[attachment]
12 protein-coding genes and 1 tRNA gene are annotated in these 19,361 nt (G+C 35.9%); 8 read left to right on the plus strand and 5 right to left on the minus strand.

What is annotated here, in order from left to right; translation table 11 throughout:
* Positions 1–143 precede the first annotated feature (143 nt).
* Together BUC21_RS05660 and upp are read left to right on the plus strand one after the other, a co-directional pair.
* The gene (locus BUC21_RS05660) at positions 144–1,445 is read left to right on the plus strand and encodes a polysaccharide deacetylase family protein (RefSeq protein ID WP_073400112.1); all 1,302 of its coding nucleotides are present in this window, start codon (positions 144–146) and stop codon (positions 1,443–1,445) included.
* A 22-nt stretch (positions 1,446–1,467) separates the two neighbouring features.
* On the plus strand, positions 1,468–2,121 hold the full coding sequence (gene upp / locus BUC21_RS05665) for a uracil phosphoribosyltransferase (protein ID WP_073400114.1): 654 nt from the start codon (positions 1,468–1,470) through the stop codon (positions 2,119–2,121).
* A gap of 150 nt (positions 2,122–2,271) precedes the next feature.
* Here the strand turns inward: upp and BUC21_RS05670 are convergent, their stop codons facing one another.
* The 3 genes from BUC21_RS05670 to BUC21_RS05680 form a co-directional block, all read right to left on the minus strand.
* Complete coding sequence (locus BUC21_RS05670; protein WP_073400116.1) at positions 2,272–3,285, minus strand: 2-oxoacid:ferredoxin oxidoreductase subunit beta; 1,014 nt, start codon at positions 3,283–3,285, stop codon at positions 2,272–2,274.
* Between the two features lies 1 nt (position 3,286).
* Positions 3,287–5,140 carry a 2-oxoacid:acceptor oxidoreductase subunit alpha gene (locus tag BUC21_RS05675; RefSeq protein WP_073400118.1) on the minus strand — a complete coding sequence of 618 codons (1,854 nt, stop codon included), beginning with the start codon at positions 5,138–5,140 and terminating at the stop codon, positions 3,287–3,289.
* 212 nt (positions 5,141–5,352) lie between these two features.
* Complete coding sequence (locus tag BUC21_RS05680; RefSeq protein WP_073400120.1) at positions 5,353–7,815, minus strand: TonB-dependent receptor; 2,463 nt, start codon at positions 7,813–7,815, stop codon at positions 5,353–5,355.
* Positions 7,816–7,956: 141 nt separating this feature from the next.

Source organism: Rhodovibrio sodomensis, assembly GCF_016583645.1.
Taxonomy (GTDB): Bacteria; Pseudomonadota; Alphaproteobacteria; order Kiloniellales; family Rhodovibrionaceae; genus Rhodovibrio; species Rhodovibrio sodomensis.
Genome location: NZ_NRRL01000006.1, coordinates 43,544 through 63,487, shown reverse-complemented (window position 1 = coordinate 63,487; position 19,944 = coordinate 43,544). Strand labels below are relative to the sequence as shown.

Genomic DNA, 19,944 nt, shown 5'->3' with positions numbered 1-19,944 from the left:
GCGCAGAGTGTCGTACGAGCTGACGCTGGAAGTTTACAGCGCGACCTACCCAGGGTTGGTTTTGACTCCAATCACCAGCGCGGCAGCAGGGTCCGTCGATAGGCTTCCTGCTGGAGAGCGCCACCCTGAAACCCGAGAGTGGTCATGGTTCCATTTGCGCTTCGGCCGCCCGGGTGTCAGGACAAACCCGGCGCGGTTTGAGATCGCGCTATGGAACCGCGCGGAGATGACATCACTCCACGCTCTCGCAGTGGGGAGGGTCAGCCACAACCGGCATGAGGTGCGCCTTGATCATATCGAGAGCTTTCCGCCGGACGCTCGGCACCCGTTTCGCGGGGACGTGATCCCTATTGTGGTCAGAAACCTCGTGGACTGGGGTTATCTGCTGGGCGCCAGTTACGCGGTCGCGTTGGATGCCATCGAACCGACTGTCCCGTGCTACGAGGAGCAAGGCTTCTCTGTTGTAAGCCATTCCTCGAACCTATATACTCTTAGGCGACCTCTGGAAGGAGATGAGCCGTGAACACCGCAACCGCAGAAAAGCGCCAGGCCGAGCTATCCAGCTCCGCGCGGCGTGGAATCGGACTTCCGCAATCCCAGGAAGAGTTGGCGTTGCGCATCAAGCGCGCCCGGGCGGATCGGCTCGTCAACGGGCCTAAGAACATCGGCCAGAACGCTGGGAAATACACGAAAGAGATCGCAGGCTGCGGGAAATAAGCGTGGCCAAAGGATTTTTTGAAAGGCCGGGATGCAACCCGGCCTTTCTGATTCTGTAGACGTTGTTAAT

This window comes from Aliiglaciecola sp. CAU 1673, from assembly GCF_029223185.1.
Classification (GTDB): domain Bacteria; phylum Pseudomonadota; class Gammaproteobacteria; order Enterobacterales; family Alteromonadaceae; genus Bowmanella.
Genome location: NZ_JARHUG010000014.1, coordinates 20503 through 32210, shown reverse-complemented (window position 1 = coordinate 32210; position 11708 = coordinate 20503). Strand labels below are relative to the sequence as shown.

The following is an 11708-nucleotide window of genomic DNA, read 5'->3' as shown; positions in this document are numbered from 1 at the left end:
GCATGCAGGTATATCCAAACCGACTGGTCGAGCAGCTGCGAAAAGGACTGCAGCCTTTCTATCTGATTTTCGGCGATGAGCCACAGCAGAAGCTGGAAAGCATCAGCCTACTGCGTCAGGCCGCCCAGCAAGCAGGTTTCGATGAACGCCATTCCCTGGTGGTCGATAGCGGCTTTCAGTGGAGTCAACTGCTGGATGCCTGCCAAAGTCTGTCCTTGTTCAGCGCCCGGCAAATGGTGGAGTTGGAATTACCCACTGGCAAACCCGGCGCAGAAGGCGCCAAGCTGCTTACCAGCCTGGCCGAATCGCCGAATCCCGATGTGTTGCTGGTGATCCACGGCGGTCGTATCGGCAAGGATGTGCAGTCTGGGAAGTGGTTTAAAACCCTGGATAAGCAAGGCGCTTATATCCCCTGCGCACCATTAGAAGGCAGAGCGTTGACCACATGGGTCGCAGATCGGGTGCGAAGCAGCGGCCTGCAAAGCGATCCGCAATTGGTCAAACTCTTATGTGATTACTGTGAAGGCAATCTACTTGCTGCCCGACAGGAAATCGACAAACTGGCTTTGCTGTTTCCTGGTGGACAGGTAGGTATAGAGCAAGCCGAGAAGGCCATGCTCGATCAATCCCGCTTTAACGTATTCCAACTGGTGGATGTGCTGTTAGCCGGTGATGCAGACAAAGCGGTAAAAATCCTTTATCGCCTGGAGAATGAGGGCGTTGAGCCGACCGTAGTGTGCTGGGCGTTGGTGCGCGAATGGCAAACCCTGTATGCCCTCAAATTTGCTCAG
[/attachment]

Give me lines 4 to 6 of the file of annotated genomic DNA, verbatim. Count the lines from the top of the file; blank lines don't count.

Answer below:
* Together BUC21_RS05660 and upp are read left to right on the plus strand one after the other, a co-directional pair.
* The gene (locus BUC21_RS05660) at positions 144–1,445 is read left to right on the plus strand and encodes a polysaccharide deacetylase family protein (RefSeq protein ID WP_073400112.1); all 1,302 of its coding nucleotides are present in this window, start codon (positions 144–146) and stop codon (positions 1,443–1,445) included.
* A 22-nt stretch (positions 1,446–1,467) separates the two neighbouring features.